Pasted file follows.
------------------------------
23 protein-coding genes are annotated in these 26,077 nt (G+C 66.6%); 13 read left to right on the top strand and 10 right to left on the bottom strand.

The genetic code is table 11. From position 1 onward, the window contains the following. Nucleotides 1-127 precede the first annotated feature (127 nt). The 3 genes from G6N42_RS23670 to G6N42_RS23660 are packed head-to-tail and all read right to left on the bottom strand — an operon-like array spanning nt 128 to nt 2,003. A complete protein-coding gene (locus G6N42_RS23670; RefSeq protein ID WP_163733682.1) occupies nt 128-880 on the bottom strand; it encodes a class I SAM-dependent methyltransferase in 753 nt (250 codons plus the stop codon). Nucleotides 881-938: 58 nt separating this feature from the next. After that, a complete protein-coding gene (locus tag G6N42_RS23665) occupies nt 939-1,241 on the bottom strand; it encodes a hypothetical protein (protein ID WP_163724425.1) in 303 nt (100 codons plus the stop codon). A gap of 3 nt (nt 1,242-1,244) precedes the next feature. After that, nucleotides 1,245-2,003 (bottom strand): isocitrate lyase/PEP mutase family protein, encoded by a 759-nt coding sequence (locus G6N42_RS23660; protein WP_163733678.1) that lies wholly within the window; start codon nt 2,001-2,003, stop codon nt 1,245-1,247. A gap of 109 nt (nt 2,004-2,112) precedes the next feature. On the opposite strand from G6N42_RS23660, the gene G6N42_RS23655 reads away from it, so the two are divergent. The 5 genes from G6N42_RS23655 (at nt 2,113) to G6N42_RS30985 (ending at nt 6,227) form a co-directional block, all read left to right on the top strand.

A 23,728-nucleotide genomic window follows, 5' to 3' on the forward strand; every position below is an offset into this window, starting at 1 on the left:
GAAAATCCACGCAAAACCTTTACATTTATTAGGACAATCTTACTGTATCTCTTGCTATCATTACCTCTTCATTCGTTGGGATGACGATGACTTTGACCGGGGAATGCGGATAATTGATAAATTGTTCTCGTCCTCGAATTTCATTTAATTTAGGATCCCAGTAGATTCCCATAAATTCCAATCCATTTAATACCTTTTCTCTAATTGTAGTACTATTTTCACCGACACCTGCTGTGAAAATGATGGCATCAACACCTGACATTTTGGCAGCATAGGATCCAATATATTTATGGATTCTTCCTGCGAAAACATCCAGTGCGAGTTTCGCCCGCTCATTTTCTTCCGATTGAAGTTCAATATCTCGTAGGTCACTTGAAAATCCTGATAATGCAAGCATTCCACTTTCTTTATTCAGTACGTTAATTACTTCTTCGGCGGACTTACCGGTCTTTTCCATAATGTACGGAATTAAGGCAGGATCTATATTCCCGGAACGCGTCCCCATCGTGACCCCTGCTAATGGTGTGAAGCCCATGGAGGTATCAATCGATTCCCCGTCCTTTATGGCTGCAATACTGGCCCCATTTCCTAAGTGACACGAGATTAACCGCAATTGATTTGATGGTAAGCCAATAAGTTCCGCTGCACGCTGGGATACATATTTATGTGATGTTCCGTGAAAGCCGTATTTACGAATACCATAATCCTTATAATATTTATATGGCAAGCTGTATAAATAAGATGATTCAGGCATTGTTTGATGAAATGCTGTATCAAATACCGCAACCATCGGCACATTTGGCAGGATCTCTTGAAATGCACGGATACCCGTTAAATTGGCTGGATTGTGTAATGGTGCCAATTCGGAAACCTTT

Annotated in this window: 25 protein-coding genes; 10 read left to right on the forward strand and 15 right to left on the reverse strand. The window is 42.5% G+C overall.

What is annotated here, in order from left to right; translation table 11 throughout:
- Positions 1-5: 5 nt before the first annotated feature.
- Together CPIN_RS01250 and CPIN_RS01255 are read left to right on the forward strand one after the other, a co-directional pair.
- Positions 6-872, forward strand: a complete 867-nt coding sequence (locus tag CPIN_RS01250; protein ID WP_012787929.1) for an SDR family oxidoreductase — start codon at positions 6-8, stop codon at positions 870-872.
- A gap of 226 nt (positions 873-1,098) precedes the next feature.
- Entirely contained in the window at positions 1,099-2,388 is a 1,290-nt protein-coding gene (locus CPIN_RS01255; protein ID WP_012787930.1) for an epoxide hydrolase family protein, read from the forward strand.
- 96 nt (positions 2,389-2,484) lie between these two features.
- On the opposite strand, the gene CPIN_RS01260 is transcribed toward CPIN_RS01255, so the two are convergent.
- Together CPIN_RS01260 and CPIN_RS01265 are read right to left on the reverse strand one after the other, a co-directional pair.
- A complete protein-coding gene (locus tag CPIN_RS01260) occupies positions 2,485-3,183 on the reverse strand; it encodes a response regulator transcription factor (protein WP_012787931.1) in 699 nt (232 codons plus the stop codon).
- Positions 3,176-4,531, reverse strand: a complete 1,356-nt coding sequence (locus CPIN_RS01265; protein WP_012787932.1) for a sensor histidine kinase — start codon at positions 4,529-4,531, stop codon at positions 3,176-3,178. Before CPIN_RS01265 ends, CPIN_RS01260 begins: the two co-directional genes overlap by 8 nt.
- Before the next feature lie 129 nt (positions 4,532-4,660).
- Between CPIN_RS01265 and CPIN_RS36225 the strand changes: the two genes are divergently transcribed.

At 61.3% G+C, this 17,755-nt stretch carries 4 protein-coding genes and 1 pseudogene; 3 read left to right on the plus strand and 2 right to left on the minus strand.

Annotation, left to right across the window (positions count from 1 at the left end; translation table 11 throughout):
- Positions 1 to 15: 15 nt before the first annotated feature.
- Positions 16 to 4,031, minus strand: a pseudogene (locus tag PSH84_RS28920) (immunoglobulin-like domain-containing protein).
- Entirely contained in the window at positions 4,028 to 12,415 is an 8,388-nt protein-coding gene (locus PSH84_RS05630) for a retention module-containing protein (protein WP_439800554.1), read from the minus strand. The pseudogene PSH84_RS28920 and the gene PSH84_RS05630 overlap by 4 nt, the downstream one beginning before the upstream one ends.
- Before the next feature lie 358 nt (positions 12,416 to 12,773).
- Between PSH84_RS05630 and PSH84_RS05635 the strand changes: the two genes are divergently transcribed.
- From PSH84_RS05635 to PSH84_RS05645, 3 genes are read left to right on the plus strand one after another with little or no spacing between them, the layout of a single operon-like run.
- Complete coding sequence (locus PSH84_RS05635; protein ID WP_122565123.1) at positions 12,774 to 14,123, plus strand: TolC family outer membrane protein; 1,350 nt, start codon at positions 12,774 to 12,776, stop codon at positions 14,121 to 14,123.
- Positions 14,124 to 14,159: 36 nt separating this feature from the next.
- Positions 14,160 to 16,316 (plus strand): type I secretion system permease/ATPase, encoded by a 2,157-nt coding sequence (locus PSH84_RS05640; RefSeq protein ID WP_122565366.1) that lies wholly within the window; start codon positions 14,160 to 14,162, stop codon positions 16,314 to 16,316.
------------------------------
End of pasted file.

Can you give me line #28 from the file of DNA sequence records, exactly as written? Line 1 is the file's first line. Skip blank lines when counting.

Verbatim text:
- Positions 14,124 to 14,159: 36 nt separating this feature from the next.